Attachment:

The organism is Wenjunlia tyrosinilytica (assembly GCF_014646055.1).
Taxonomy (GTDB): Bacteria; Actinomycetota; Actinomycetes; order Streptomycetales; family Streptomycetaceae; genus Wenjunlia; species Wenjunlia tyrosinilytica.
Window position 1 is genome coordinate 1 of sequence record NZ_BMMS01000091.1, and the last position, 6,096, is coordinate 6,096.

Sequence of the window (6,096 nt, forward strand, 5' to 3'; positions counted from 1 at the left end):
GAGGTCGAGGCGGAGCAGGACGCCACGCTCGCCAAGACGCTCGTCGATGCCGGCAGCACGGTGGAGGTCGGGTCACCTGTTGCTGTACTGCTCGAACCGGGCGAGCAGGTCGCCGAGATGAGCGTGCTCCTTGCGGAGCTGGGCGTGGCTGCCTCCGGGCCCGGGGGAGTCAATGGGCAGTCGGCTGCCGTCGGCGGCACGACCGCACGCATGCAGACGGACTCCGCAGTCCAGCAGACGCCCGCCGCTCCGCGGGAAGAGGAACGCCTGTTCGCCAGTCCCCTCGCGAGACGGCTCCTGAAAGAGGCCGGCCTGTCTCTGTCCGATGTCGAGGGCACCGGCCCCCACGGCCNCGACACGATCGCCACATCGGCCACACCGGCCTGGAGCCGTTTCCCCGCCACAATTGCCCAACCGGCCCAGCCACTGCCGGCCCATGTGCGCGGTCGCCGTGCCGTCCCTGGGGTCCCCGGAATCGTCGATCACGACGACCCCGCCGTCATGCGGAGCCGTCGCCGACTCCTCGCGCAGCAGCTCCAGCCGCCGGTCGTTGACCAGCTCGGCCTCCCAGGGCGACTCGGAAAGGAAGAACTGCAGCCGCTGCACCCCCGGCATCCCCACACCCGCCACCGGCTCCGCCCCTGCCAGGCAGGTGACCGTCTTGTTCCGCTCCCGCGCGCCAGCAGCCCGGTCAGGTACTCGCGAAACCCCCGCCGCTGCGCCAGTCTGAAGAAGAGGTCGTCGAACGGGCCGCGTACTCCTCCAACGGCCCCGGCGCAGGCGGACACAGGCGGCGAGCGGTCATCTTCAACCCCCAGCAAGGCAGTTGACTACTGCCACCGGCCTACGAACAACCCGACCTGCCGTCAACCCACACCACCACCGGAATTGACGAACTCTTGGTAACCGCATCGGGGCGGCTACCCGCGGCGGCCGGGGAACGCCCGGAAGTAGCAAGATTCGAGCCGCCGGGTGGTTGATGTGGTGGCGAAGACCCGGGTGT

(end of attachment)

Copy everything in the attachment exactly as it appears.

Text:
The organism is Wenjunlia tyrosinilytica (assembly GCF_014646055.1).
Taxonomy (GTDB): Bacteria; Actinomycetota; Actinomycetes; order Streptomycetales; family Streptomycetaceae; genus Wenjunlia; species Wenjunlia tyrosinilytica.
Window position 1 is genome coordinate 1 of sequence record NZ_BMMS01000091.1, and the last position, 6,096, is coordinate 6,096.

Sequence of the window (6,096 nt, forward strand, 5' to 3'; positions counted from 1 at the left end):
GAGGTCGAGGCGGAGCAGGACGCCACGCTCGCCAAGACGCTCGTCGATGCCGGCAGCACGGTGGAGGTCGGGTCACCTGTTGCTGTACTGCTCGAACCGGGCGAGCAGGTCGCCGAGATGAGCGTGCTCCTTGCGGAGCTGGGCGTGGCTGCCTCCGGGCCCGGGGGAGTCAATGGGCAGTCGGCTGCCGTCGGCGGCACGACCGCACGCATGCAGACGGACTCCGCAGTCCAGCAGACGCCCGCCGCTCCGCGGGAAGAGGAACGCCTGTTCGCCAGTCCCCTCGCGAGACGGCTCCTGAAAGAGGCCGGCCTGTCTCTGTCCGATGTCGAGGGCACCGGCCCCCACGGCCNCGACACGATCGCCACATCGGCCACACCGGCCTGGAGCCGTTTCCCCGCCACAATTGCCCAACCGGCCCAGCCACTGCCGGCCCATGTGCGCGGTCGCCGTGCCGTCCCTGGGGTCCCCGGAATCGTCGATCACGACGACCCCGCCGTCATGCGGAGCCGTCGCCGACTCCTCGCGCAGCAGCTCCAGCCGCCGGTCGTTGACCAGCTCGGCCTCCCAGGGCGACTCGGAAAGGAAGAACTGCAGCCGCTGCACCCCCGGCATCCCCACACCCGCCACCGGCTCCGCCCCTGCCAGGCAGGTGACCGTCTTGTTCCGCTCCCGCGCGCCAGCAGCCCGGTCAGGTACTCGCGAAACCCCCGCCGCTGCGCCAGTCTGAAGAAGAGGTCGTCGAACGGGCCGCGTACTCCTCCAACGGCCCCGGCGCAGGCGGACACAGGCGGCGAGCGGTCATCTTCAACCCCCAGCAAGGCAGTTGACTACTGCCACCGGCCTACGAACAACCCGACCTGCCGTCAACCCACACCACCACCGGAATTGACGAACTCTTGGTAACCGCATCGGGGCGGCTACCCGCGGCGGCCGGGGAACGCCCGGAAGTAGCAAGATTCGAGCCGCCGGGTGGTTGATGTGGTGGCGAAGACCCGGGTGT